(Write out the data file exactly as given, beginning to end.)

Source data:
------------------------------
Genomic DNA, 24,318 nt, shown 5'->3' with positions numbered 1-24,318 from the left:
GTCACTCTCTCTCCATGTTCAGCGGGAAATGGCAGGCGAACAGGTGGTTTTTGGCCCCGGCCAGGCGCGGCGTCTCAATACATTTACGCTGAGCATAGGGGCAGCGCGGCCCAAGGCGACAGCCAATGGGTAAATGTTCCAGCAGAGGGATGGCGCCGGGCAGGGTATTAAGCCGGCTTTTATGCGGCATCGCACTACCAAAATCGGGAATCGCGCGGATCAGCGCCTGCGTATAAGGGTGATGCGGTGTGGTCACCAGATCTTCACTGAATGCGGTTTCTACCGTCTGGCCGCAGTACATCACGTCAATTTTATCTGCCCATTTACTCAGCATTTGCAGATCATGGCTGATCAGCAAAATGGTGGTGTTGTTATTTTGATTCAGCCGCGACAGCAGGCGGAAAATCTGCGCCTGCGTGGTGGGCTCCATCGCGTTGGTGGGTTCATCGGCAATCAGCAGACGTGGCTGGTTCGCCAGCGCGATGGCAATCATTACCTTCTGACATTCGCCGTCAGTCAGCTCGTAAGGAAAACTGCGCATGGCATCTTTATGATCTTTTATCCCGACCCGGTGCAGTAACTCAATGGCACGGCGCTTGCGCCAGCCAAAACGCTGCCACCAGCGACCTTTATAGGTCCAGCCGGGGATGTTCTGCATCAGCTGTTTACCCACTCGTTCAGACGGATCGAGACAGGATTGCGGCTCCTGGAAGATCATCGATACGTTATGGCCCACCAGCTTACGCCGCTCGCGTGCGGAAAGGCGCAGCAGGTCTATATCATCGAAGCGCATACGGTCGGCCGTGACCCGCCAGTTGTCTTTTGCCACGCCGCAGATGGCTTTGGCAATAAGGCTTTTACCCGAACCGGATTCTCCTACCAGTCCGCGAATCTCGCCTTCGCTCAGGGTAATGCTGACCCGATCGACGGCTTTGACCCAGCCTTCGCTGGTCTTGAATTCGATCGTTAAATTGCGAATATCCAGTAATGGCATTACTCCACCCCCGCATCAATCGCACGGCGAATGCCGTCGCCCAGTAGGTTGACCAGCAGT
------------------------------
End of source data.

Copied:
Genomic DNA, 24,318 nt, shown 5'->3' with positions numbered 1-24,318 from the left:
GTCACTCTCTCTCCATGTTCAGCGGGAAATGGCAGGCGAACAGGTGGTTTTTGGCCCCGGCCAGGCGCGGCGTCTCAATACATTTACGCTGAGCATAGGGGCAGCGCGGCCCAAGGCGACAGCCAATGGGTAAATGTTCCAGCAGAGGGATGGCGCCGGGCAGGGTATTAAGCCGGCTTTTATGCGGCATCGCACTACCAAAATCGGGAATCGCGCGGATCAGCGCCTGCGTATAAGGGTGATGCGGTGTGGTCACCAGATCTTCACTGAATGCGGTTTCTACCGTCTGGCCGCAGTACATCACGTCAATTTTATCTGCCCATTTACTCAGCATTTGCAGATCATGGCTGATCAGCAAAATGGTGGTGTTGTTATTTTGATTCAGCCGCGACAGCAGGCGGAAAATCTGCGCCTGCGTGGTGGGCTCCATCGCGTTGGTGGGTTCATCGGCAATCAGCAGACGTGGCTGGTTCGCCAGCGCGATGGCAATCATTACCTTCTGACATTCGCCGTCAGTCAGCTCGTAAGGAAAACTGCGCATGGCATCTTTATGATCTTTTATCCCGACCCGGTGCAGTAACTCAATGGCACGGCGCTTGCGCCAGCCAAAACGCTGCCACCAGCGACCTTTATAGGTCCAGCCGGGGATGTTCTGCATCAGCTGTTTACCCACTCGTTCAGACGGATCGAGACAGGATTGCGGCTCCTGGAAGATCATCGATACGTTATGGCCCACCAGCTTACGCCGCTCGCGTGCGGAAAGGCGCAGCAGGTCTATATCATCGAAGCGCATACGGTCGGCCGTGACCCGCCAGTTGTCTTTTGCCACGCCGCAGATGGCTTTGGCAATAAGGCTTTTACCCGAACCGGATTCTCCTACCAGTCCGCGAATCTCGCCTTCGCTCAGGGTAATGCTGACCCGATCGACGGCTTTGACCCAGCCTTCGCTGGTCTTGAATTCGATCGTTAAATTGCGAATATCCAGTAATGGCATTACTCCACCCCCGCATCAATCGCACGGCGAATGCCGTCGCCCAGTAGGTTGACCAGCAGT